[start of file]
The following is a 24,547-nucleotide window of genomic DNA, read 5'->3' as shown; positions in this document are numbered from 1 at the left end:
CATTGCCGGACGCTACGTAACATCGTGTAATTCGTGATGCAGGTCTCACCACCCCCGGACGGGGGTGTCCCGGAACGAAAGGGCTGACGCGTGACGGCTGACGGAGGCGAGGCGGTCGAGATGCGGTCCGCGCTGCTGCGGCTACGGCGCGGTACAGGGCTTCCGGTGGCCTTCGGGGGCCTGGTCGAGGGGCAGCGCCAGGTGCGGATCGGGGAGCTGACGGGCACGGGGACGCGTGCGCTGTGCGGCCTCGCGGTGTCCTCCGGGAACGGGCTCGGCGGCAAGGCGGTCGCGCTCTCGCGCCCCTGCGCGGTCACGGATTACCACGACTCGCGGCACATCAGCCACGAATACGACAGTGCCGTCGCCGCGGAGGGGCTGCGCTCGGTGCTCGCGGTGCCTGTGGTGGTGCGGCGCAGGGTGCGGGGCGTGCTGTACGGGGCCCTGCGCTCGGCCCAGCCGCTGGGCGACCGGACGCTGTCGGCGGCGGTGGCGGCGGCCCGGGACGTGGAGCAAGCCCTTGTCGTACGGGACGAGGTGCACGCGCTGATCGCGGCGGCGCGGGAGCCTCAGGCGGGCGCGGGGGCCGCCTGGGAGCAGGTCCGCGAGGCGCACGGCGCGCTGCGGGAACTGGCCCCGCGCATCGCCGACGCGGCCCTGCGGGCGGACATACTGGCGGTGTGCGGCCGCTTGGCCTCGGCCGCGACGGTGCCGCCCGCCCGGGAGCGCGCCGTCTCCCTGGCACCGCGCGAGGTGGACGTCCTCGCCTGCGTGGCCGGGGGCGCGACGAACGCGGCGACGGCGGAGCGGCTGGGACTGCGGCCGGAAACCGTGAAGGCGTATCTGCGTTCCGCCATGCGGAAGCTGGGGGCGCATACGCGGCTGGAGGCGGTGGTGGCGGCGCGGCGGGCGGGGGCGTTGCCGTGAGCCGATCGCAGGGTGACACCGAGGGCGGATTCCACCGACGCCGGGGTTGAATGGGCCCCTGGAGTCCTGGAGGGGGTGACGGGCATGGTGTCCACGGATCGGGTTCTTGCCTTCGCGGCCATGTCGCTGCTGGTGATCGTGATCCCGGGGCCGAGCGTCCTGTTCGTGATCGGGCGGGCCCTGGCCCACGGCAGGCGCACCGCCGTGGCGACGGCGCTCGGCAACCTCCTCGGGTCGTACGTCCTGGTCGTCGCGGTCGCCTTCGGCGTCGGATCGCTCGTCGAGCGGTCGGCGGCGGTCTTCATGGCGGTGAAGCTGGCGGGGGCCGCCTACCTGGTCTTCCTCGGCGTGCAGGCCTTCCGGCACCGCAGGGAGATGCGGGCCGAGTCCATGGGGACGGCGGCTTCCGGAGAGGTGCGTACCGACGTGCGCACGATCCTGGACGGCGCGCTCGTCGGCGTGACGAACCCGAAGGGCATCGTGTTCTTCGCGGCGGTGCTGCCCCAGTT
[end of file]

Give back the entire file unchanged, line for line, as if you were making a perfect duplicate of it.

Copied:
The following is a 24,547-nucleotide window of genomic DNA, read 5'->3' as shown; positions in this document are numbered from 1 at the left end:
CATTGCCGGACGCTACGTAACATCGTGTAATTCGTGATGCAGGTCTCACCACCCCCGGACGGGGGTGTCCCGGAACGAAAGGGCTGACGCGTGACGGCTGACGGAGGCGAGGCGGTCGAGATGCGGTCCGCGCTGCTGCGGCTACGGCGCGGTACAGGGCTTCCGGTGGCCTTCGGGGGCCTGGTCGAGGGGCAGCGCCAGGTGCGGATCGGGGAGCTGACGGGCACGGGGACGCGTGCGCTGTGCGGCCTCGCGGTGTCCTCCGGGAACGGGCTCGGCGGCAAGGCGGTCGCGCTCTCGCGCCCCTGCGCGGTCACGGATTACCACGACTCGCGGCACATCAGCCACGAATACGACAGTGCCGTCGCCGCGGAGGGGCTGCGCTCGGTGCTCGCGGTGCCTGTGGTGGTGCGGCGCAGGGTGCGGGGCGTGCTGTACGGGGCCCTGCGCTCGGCCCAGCCGCTGGGCGACCGGACGCTGTCGGCGGCGGTGGCGGCGGCCCGGGACGTGGAGCAAGCCCTTGTCGTACGGGACGAGGTGCACGCGCTGATCGCGGCGGCGCGGGAGCCTCAGGCGGGCGCGGGGGCCGCCTGGGAGCAGGTCCGCGAGGCGCACGGCGCGCTGCGGGAACTGGCCCCGCGCATCGCCGACGCGGCCCTGCGGGCGGACATACTGGCGGTGTGCGGCCGCTTGGCCTCGGCCGCGACGGTGCCGCCCGCCCGGGAGCGCGCCGTCTCCCTGGCACCGCGCGAGGTGGACGTCCTCGCCTGCGTGGCCGGGGGCGCGACGAACGCGGCGACGGCGGAGCGGCTGGGACTGCGGCCGGAAACCGTGAAGGCGTATCTGCGTTCCGCCATGCGGAAGCTGGGGGCGCATACGCGGCTGGAGGCGGTGGTGGCGGCGCGGCGGGCGGGGGCGTTGCCGTGAGCCGATCGCAGGGTGACACCGAGGGCGGATTCCACCGACGCCGGGGTTGAATGGGCCCCTGGAGTCCTGGAGGGGGTGACGGGCATGGTGTCCACGGATCGGGTTCTTGCCTTCGCGGCCATGTCGCTGCTGGTGATCGTGATCCCGGGGCCGAGCGTCCTGTTCGTGATCGGGCGGGCCCTGGCCCACGGCAGGCGCACCGCCGTGGCGACGGCGCTCGGCAACCTCCTCGGGTCGTACGTCCTGGTCGTCGCGGTCGCCTTCGGCGTCGGATCGCTCGTCGAGCGGTCGGCGGCGGTCTTCATGGCGGTGAAGCTGGCGGGGGCCGCCTACCTGGTCTTCCTCGGCGTGCAGGCCTTCCGGCACCGCAGGGAGATGCGGGCCGAGTCCATGGGGACGGCGGCTTCCGGAGAGGTGCGTACCGACGTGCGCACGATCCTGGACGGCGCGCTCGTCGGCGTGACGAACCCGAAGGGCATCGTGTTCTTCGCGGCGGTGCTGCCCCAGTT